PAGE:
October 24, 2006

Clear & Present Danger

In response to the appointment of new coalition partner, Avigdor Lieberman, to focus on the Iranian threat, Uzi Arad, says that Iran policy "in all its details" must be kept under Olmert's control.

Arad is director of the Institute of Policy and Strategy at the Interdisciplinary Center in Herzliya, and was Binyamin Netanyahu's foreign policy adviser when the latter was prime minister.

"If indeed the Iranian issue is the most profoundly threatening strategic issue for Israel, it is the prime minister who should be in charge of this," he says.

I agree with the recommendation, but not the reasoning.

The clear and present danger facing Israel today is Lebanon II. This will be the resumption of the missile attacks which Hizbulla will commence just as soon as Teheran fires the starting pistol. (In case you are thinking the UN will prevent this, read the history of their flight from Sinai on the orders of President Nasser in 1967.)

Lebanon II will be supported on two other fronts.

The second front will be Gaza, where Hamas have stockpiled hundreds of the same Iranian missiles, imported in full view of Egyptian troops who control the Philadelphi route; a vital interception zone abandoned by Sharon and Mofaz to appease the US state department.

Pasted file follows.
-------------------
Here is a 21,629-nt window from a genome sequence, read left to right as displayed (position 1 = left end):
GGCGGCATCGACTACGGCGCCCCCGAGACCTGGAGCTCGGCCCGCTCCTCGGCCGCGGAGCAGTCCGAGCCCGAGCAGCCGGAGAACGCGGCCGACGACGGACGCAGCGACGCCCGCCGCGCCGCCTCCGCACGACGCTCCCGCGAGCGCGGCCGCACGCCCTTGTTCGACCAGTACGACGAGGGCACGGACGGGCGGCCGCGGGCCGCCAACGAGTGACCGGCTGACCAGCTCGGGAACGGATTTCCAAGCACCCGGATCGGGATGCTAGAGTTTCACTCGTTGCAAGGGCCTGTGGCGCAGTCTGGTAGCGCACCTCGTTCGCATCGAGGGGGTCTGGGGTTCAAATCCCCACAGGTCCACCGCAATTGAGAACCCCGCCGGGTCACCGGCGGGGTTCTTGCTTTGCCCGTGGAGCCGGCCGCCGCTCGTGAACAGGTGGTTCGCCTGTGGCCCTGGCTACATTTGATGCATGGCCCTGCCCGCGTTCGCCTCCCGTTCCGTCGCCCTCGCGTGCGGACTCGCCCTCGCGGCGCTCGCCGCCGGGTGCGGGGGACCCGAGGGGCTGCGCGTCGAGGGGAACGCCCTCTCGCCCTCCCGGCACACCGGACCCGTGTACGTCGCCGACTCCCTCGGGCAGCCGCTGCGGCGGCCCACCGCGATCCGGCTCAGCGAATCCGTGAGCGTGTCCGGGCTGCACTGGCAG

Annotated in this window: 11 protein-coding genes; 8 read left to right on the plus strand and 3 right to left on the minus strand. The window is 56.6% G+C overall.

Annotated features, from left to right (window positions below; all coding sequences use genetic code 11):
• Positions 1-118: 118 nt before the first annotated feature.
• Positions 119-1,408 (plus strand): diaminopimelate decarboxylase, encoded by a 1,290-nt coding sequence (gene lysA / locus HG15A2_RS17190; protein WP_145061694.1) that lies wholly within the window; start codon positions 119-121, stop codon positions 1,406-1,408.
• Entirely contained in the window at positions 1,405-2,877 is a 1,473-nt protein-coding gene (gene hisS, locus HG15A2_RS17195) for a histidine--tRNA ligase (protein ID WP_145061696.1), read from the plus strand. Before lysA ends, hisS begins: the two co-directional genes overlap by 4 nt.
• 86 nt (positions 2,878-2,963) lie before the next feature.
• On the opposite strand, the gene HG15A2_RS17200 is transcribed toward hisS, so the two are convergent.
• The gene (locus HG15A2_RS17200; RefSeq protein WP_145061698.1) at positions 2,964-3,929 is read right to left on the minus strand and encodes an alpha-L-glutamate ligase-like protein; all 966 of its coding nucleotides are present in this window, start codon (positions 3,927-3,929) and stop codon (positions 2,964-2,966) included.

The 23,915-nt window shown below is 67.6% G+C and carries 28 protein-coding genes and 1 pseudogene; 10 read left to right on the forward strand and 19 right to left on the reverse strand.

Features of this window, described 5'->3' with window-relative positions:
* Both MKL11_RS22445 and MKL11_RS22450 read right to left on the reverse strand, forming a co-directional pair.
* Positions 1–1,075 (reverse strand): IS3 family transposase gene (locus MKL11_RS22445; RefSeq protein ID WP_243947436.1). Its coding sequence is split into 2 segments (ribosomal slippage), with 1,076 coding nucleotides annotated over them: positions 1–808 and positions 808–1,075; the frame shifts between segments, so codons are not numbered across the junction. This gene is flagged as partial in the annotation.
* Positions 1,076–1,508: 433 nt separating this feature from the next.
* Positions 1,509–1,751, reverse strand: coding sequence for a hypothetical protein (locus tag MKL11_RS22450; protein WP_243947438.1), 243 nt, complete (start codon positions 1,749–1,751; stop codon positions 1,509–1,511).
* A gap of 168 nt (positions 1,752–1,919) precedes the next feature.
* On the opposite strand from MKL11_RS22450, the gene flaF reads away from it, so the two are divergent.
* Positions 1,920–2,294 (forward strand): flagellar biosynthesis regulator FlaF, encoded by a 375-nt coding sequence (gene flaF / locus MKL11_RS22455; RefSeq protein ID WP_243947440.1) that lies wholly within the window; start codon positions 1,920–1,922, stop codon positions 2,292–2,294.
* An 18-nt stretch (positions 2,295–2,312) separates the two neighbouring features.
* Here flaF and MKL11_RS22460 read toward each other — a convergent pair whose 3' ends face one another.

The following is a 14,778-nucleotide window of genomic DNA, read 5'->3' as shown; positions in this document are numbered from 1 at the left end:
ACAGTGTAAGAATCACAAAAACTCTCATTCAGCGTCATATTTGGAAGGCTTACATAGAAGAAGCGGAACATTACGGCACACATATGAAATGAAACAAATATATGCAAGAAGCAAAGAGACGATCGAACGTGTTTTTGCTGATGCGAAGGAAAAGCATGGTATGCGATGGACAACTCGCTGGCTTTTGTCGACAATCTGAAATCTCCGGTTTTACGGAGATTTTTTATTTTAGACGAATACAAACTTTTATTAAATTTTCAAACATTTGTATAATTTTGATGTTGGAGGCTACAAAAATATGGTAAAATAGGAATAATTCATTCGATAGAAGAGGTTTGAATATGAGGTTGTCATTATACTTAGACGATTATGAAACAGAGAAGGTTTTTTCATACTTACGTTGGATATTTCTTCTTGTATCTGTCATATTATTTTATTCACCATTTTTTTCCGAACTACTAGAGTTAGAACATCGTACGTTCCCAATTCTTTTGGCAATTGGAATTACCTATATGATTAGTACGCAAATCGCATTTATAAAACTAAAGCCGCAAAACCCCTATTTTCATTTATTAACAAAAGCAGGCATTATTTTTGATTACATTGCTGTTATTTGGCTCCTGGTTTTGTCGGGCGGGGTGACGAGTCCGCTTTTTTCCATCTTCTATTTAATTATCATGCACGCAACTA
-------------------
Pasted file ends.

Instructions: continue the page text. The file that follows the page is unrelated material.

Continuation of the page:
As missiles rain down from the North and South, a third front will activate in the West Bank in random acts of roadside bombing, insurgency and sniper attacks designed to sap IDF resources already strained on the main war fronts.

Compare this scenario to the war of words with Teheran over a future nuclear threat and you can see where the clear and present danger lies. There is a frightening possibility that Olmert is failing to see the wood for the trees. Could all these pronouncements from Teheran be a deliberate ploy by Ahmadinejad as a diversionary tactic?

When it comes to a war of words, there is no question that Olmert has at least some competence. That is why I agree with Uzi Arad’s conclusion that the Teheran issue should be left in the PM’s hands.

This would leave the tougher Mr Lieberman free to focus on the immediate threat, which he is infinitely better capable of addressing in his usual no-nonsense way.

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